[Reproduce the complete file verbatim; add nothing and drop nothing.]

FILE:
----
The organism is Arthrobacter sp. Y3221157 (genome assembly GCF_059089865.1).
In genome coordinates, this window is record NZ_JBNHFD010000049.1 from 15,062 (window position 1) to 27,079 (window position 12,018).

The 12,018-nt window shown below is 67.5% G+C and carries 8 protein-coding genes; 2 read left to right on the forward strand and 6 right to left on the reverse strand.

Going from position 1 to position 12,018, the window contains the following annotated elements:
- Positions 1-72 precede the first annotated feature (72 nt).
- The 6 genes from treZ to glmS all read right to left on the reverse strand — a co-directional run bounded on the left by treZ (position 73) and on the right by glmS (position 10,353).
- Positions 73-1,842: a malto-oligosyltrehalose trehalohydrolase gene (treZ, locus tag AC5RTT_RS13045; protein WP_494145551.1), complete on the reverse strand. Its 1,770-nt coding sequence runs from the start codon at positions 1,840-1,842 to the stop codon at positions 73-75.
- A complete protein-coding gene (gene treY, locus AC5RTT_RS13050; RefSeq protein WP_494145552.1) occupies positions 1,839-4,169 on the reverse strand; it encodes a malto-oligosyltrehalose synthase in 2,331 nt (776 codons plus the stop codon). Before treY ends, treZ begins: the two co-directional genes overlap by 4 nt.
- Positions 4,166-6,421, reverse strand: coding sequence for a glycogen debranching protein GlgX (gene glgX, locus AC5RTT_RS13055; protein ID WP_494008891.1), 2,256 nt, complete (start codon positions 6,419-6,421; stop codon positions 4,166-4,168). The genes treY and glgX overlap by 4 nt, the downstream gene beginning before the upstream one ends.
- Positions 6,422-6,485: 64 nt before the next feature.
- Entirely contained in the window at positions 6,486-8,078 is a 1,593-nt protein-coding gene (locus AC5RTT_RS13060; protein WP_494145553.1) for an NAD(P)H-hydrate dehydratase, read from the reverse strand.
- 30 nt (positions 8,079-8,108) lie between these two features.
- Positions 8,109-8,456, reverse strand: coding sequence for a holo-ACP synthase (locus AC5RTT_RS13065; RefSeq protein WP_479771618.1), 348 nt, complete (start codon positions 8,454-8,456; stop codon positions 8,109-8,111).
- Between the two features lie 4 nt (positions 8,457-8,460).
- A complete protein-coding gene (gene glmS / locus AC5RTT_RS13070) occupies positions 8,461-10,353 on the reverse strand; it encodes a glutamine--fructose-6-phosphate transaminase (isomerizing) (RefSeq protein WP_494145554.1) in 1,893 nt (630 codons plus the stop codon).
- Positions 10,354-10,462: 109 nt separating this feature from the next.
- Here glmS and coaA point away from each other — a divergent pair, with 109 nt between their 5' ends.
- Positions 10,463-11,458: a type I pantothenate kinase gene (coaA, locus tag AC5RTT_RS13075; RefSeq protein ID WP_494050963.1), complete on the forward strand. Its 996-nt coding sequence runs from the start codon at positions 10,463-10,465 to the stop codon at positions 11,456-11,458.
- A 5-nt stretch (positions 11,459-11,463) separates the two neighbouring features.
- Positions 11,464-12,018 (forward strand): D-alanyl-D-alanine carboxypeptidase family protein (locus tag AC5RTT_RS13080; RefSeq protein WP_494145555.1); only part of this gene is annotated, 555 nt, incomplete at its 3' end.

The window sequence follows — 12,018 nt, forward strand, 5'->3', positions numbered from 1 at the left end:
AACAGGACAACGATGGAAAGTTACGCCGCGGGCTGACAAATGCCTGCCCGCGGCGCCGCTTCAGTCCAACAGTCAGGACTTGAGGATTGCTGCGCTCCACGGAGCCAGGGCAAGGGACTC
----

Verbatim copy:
The organism is Arthrobacter sp. Y3221157 (genome assembly GCF_059089865.1).
In genome coordinates, this window is record NZ_JBNHFD010000049.1 from 15,062 (window position 1) to 27,079 (window position 12,018).

The 12,018-nt window shown below is 67.5% G+C and carries 8 protein-coding genes; 2 read left to right on the forward strand and 6 right to left on the reverse strand.

Going from position 1 to position 12,018, the window contains the following annotated elements:
- Positions 1-72 precede the first annotated feature (72 nt).
- The 6 genes from treZ to glmS all read right to left on the reverse strand — a co-directional run bounded on the left by treZ (position 73) and on the right by glmS (position 10,353).
- Positions 73-1,842: a malto-oligosyltrehalose trehalohydrolase gene (treZ, locus tag AC5RTT_RS13045; protein WP_494145551.1), complete on the reverse strand. Its 1,770-nt coding sequence runs from the start codon at positions 1,840-1,842 to the stop codon at positions 73-75.
- A complete protein-coding gene (gene treY, locus AC5RTT_RS13050; RefSeq protein WP_494145552.1) occupies positions 1,839-4,169 on the reverse strand; it encodes a malto-oligosyltrehalose synthase in 2,331 nt (776 codons plus the stop codon). Before treY ends, treZ begins: the two co-directional genes overlap by 4 nt.
- Positions 4,166-6,421, reverse strand: coding sequence for a glycogen debranching protein GlgX (gene glgX, locus AC5RTT_RS13055; protein ID WP_494008891.1), 2,256 nt, complete (start codon positions 6,419-6,421; stop codon positions 4,166-4,168). The genes treY and glgX overlap by 4 nt, the downstream gene beginning before the upstream one ends.
- Positions 6,422-6,485: 64 nt before the next feature.
- Entirely contained in the window at positions 6,486-8,078 is a 1,593-nt protein-coding gene (locus AC5RTT_RS13060; protein WP_494145553.1) for an NAD(P)H-hydrate dehydratase, read from the reverse strand.
- 30 nt (positions 8,079-8,108) lie between these two features.
- Positions 8,109-8,456, reverse strand: coding sequence for a holo-ACP synthase (locus AC5RTT_RS13065; RefSeq protein WP_479771618.1), 348 nt, complete (start codon positions 8,454-8,456; stop codon positions 8,109-8,111).
- Between the two features lie 4 nt (positions 8,457-8,460).
- A complete protein-coding gene (gene glmS / locus AC5RTT_RS13070) occupies positions 8,461-10,353 on the reverse strand; it encodes a glutamine--fructose-6-phosphate transaminase (isomerizing) (RefSeq protein WP_494145554.1) in 1,893 nt (630 codons plus the stop codon).
- Positions 10,354-10,462: 109 nt separating this feature from the next.
- Here glmS and coaA point away from each other — a divergent pair, with 109 nt between their 5' ends.
- Positions 10,463-11,458: a type I pantothenate kinase gene (coaA, locus tag AC5RTT_RS13075; RefSeq protein ID WP_494050963.1), complete on the forward strand. Its 996-nt coding sequence runs from the start codon at positions 10,463-10,465 to the stop codon at positions 11,456-11,458.
- A 5-nt stretch (positions 11,459-11,463) separates the two neighbouring features.
- Positions 11,464-12,018 (forward strand): D-alanyl-D-alanine carboxypeptidase family protein (locus tag AC5RTT_RS13080; RefSeq protein WP_494145555.1); only part of this gene is annotated, 555 nt, incomplete at its 3' end.

The window sequence follows — 12,018 nt, forward strand, 5'->3', positions numbered from 1 at the left end:
AACAGGACAACGATGGAAAGTTACGCCGCGGGCTGACAAATGCCTGCCCGCGGCGCCGCTTCAGTCCAACAGTCAGGACTTGAGGATTGCTGCGCTCCACGGAGCCAGGGCAAGGGACTC